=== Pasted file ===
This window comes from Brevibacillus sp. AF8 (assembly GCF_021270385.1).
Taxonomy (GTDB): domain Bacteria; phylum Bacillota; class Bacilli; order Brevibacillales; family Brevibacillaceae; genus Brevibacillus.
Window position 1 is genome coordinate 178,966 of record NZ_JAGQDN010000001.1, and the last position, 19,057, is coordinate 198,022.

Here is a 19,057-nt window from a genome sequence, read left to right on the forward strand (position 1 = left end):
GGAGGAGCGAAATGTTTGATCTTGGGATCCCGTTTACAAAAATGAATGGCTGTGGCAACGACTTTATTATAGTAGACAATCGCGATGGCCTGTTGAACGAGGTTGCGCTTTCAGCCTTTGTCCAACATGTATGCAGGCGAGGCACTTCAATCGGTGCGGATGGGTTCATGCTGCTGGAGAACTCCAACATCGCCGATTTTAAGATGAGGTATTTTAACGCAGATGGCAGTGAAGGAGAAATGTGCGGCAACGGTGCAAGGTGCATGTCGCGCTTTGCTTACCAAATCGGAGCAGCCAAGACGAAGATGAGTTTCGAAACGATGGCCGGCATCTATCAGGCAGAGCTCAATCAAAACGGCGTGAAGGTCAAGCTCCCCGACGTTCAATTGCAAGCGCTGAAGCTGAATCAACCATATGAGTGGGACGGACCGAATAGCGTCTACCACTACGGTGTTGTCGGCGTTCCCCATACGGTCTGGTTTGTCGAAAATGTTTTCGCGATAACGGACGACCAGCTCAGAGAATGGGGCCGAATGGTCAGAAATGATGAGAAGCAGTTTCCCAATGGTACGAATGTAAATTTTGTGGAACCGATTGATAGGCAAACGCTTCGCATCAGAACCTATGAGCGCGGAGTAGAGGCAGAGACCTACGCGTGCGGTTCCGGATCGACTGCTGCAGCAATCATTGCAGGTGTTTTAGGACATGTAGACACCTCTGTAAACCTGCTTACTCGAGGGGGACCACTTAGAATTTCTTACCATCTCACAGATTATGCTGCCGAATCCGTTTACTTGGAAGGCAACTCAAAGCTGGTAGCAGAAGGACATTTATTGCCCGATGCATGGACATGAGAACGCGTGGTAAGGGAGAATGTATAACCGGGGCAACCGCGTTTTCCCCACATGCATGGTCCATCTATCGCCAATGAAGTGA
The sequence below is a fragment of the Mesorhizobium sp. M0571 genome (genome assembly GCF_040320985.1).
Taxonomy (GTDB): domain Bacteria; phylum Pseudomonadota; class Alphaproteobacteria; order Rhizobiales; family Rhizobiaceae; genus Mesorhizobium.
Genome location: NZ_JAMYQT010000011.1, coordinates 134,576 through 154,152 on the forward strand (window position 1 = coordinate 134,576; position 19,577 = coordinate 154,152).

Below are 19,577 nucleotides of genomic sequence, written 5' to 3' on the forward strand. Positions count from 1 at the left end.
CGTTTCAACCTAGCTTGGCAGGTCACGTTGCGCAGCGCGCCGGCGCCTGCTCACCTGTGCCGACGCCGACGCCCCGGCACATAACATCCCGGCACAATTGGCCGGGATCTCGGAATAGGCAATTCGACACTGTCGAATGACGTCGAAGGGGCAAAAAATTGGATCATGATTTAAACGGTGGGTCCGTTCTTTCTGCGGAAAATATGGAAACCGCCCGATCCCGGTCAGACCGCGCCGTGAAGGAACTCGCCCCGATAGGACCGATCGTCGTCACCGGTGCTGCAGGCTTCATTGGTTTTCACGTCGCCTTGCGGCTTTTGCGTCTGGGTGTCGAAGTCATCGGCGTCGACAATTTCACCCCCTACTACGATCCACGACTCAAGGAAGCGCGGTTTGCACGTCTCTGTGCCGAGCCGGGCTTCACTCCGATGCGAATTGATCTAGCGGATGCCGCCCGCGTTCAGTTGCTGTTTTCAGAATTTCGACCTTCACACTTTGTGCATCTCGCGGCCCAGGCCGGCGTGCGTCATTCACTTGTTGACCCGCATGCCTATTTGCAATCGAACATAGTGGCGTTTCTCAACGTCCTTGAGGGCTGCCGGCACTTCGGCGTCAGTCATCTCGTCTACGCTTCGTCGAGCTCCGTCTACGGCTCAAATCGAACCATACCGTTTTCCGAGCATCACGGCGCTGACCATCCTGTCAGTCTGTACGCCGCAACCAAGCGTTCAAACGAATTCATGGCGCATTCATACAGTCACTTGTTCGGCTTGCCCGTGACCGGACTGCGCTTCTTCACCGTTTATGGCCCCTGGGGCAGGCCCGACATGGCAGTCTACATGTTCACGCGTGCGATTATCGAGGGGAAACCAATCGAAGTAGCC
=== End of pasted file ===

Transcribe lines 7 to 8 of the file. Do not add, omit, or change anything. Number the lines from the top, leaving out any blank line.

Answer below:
Taxonomy (GTDB): domain Bacteria; phylum Pseudomonadota; class Alphaproteobacteria; order Rhizobiales; family Rhizobiaceae; genus Mesorhizobium.
Genome location: NZ_JAMYQT010000011.1, coordinates 134,576 through 154,152 on the forward strand (window position 1 = coordinate 134,576; position 19,577 = coordinate 154,152).